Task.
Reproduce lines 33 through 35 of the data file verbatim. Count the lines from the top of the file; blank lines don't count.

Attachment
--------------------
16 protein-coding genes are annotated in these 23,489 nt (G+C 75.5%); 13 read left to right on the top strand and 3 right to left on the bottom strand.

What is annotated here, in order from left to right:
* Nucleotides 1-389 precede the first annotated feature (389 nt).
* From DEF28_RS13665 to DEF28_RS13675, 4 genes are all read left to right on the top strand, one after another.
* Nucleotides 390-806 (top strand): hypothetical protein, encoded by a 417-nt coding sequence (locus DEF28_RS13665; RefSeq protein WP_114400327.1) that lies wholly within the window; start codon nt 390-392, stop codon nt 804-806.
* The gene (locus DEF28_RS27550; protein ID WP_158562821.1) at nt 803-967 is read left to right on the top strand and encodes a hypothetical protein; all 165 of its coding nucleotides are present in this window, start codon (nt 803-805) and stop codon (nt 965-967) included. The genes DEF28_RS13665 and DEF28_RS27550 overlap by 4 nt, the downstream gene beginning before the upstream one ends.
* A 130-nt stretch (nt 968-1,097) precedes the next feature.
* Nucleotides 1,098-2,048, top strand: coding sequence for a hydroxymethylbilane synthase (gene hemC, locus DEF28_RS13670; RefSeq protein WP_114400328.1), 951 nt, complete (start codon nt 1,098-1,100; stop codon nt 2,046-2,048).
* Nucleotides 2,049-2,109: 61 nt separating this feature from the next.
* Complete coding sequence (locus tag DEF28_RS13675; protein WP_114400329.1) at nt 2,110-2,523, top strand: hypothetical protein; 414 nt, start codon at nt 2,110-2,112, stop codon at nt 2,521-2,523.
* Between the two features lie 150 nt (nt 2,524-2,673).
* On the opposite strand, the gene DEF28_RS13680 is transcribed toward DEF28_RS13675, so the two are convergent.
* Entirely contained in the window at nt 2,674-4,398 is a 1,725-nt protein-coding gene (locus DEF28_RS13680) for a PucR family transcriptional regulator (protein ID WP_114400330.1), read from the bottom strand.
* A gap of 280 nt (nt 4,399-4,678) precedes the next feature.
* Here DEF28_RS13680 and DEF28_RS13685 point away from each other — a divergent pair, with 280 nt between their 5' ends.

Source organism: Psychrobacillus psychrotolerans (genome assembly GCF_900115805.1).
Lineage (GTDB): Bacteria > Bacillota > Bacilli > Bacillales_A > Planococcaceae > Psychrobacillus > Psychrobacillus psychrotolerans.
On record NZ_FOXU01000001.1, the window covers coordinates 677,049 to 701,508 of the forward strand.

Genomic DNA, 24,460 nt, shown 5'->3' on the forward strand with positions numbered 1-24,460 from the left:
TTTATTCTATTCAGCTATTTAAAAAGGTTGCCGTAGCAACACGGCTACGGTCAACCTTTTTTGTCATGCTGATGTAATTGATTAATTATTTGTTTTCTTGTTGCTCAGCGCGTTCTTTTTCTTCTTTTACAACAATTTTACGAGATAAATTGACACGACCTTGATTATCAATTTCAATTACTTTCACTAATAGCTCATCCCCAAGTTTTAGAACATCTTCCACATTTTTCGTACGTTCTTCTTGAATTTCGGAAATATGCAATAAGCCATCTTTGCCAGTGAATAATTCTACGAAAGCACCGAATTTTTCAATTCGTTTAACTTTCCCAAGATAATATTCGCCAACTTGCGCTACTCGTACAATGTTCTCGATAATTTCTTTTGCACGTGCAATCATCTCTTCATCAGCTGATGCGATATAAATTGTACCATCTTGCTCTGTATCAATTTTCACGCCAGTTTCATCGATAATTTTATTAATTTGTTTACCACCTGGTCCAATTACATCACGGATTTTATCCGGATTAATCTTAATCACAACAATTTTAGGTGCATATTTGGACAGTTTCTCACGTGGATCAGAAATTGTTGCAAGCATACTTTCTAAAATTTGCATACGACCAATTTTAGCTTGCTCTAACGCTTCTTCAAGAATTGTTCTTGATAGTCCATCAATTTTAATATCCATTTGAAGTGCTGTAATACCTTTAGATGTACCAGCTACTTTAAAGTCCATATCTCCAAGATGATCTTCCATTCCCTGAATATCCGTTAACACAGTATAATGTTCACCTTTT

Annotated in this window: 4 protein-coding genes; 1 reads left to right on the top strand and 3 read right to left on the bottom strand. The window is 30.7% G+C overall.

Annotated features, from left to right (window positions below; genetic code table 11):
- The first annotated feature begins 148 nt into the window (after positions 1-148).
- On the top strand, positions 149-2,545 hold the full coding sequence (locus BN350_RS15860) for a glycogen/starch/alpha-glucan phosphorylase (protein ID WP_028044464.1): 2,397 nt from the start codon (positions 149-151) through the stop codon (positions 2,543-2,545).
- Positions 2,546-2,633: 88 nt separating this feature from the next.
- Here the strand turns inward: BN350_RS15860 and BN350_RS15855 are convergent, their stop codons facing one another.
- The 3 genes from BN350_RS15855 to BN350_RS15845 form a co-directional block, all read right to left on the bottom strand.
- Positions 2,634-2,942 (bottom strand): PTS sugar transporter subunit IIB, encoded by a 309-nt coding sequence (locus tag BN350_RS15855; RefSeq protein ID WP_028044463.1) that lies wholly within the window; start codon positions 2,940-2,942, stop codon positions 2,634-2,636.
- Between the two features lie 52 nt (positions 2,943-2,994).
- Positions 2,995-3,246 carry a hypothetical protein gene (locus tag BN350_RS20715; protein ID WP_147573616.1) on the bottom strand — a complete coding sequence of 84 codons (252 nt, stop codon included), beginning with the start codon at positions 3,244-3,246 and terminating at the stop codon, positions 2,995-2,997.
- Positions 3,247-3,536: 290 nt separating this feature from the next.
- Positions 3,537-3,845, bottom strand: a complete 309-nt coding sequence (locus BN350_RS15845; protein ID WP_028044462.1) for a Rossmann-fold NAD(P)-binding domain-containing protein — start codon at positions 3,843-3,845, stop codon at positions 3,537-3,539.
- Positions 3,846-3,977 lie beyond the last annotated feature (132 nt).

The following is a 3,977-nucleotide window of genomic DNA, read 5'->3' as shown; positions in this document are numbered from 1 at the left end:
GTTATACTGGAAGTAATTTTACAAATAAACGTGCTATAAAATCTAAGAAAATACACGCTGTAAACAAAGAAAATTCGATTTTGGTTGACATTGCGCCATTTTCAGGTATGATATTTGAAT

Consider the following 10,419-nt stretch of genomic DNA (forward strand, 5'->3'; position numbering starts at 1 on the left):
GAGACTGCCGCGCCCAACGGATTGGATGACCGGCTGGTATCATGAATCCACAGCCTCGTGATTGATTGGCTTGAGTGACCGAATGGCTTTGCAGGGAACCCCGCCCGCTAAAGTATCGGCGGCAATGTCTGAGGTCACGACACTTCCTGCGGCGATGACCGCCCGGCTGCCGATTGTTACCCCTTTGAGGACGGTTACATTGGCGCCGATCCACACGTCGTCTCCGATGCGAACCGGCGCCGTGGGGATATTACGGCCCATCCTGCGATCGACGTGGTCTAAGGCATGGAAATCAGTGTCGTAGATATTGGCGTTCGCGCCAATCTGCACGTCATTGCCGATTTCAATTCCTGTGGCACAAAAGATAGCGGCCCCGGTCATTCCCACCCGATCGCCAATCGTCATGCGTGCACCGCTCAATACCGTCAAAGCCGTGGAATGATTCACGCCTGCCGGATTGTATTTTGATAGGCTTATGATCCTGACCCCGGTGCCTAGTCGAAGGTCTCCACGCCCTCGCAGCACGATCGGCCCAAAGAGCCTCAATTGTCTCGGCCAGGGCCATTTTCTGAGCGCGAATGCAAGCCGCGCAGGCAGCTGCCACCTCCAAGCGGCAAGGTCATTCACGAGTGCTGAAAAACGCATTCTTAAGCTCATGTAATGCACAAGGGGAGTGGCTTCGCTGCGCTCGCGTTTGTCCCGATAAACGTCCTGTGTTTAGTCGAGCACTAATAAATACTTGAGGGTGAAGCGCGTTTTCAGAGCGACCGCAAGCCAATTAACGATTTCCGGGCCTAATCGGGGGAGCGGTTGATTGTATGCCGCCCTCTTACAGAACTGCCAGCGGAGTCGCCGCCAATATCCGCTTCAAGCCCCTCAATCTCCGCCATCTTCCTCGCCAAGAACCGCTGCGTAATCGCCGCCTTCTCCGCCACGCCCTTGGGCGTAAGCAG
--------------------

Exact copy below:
- Positions 3,846-3,977 lie beyond the last annotated feature (132 nt).

The following is a 3,977-nucleotide window of genomic DNA, read 5'->3' as shown; positions in this document are numbered from 1 at the left end:
GTTATACTGGAAGTAATTTTACAAATAAACGTGCTATAAAATCTAAGAAAATACACGCTGTAAACAAAGAAAATTCGATTTTGGTTGACATTGCGCCATTTTCAGGTATGATATTTGAAT